As I went to start working on my first book review, I found myself looking towards my bookshelf. An old paperback copy of ‘Dr. Jekyll and Mr. Hyde’ stared back and I nodded at it in approval. I opened the newly arrived proof of ‘Dr. Jekyll & Mr. Seek’ and started a journey I had no idea I’d needed. In a decade seemingly obsessed with reboots, reunions, remakes and sequels, very few make the return trip worth traveling. What so many of these rehashes fail at delivering is validity. A remake or reboot should feel warranted. Ideally, it would pay homage to the original mythos, engage it in a new and thought provoking way, make it seem perfectly in-line with that property and all the while be well executed. Anthony O’Neill’s ‘Dr. Jekyll & Mr. Seek’ excels on all these fronts. It is a journey that needs to be travelled.

Set seven years after ‘disappearance’ of Dr. Henry Jekyll and the death of Edward Hyde, ‘Dr. Jekyll’ & Mr. Seek’ follows Gabriel Utterson –  the good doctor’s faithful friend, lawyer and ultimately, confidant. Set to take possession of Jekyll’s estate, Utterson is thrown into disarray when a charming gentleman swoops in, claiming to be none other than Jekyll. Of course, this must be the work of an imposter as both the reader and Utterson know that Jekyll was Hyde. However, himself being Jekyll’s sole confidant, Utterson can only look on in horror as this imposter goes about convincing old friends that Jekyll has returned. When mysterious ‘accidents’ start killing off potential doubters and challengers, Utterson is thrown into a frenzy to prove the truth, while not discrediting Jekyll’s name and memory. The reader follows Utterson as he finds his friends turning against him, begins to fear for his life and ultimately, question his own sanity.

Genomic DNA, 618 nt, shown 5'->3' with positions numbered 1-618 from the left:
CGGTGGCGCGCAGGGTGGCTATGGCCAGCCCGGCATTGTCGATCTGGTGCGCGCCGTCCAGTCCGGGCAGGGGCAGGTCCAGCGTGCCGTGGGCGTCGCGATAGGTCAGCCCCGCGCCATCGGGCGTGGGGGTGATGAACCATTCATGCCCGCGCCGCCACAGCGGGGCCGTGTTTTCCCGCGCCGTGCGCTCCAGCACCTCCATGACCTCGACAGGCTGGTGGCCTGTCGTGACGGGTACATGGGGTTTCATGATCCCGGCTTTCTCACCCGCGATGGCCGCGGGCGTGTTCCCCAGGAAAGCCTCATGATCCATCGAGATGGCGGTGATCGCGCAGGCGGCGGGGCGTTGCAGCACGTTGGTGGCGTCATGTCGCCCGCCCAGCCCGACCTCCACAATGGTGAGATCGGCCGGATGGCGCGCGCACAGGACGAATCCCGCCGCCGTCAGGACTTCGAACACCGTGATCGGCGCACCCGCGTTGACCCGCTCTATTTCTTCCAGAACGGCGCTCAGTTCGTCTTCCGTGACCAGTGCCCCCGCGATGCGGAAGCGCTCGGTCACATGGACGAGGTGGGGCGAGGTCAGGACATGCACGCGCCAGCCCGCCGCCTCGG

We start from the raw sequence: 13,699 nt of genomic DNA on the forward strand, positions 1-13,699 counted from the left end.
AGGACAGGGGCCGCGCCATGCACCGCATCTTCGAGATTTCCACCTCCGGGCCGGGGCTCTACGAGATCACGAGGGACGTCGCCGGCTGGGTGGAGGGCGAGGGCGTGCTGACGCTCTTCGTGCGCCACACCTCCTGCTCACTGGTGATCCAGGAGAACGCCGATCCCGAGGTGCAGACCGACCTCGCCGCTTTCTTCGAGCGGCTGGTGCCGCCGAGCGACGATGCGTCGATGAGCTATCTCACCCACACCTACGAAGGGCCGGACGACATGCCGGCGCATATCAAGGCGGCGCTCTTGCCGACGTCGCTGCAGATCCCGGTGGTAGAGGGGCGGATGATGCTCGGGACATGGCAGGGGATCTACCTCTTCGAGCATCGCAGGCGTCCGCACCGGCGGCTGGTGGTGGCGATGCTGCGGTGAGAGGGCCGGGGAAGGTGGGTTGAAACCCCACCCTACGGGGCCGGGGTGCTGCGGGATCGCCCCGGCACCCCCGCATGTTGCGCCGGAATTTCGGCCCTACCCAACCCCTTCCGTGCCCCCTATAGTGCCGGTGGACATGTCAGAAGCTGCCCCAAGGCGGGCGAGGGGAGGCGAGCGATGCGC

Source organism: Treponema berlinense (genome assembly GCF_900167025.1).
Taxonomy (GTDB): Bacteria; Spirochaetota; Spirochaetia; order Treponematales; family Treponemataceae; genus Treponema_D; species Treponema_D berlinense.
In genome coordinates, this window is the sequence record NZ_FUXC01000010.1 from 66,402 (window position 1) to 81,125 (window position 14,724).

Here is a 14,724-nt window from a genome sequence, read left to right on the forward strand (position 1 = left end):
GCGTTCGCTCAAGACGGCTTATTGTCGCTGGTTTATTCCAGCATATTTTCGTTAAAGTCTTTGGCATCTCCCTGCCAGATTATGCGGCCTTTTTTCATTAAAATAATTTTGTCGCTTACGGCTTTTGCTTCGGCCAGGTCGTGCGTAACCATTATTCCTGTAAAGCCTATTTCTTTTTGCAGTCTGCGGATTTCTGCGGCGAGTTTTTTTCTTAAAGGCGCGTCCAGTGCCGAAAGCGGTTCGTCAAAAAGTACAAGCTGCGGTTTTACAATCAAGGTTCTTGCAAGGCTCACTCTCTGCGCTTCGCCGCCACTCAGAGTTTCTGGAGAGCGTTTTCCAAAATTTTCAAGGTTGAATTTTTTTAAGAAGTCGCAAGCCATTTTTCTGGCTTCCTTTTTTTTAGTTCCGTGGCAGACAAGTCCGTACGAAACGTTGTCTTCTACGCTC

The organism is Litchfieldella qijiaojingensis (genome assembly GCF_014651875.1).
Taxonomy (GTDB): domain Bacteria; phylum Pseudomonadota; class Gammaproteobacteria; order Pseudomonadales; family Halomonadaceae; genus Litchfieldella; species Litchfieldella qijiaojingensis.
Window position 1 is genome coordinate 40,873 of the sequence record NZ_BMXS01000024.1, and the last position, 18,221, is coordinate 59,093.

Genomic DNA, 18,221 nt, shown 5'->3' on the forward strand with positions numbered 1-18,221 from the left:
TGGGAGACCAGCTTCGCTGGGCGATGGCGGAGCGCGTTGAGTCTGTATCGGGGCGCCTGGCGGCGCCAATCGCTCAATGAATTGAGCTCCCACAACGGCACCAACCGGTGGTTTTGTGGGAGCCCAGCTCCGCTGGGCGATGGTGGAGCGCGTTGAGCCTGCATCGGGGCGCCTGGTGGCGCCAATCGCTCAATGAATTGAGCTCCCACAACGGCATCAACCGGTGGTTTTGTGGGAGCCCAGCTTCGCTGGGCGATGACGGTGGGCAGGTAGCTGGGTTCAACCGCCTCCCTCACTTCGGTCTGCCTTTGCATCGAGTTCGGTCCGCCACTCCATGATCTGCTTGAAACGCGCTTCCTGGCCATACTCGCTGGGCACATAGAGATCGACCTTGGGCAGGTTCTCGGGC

Originally, I aimed to write notes and take the book a few chapters at a time, but O’Neill’s masterful use of paranoia, suspense and mystery made me forget my pen and paper even existed. What was supposed to be the first few chapters soon became a full read through. Once I began, I simply couldn’t stop. Anthony O’Neill creates a wonderful narrative that constantly keeps a reader engaged; doubting, questioning and guessing at every turn. The title, taken from a quote from Utterson in the original, illustrates the story a reader is taken on. Even for those who have limited knowledge of, or haven’t read the original, this is a book for you. Without feeling intrusive, O’Neill perfectly blends in recaps, throwbacks and memories from the original story, aiding a new reader without stepping on the coattails of those familiar. As an avid reader, I can say that Anthony O’Neill has written a marvellous story with a fantastic use of language that makes the novel feel authentic to its time period. As a fan of Robert Louis Stevenson’s original, I can also say that ‘Dr. Jekyll & Mr. Seek’ serves as a true sequel to the original, and a near perfect one at that. It is well worth your penny dreadful.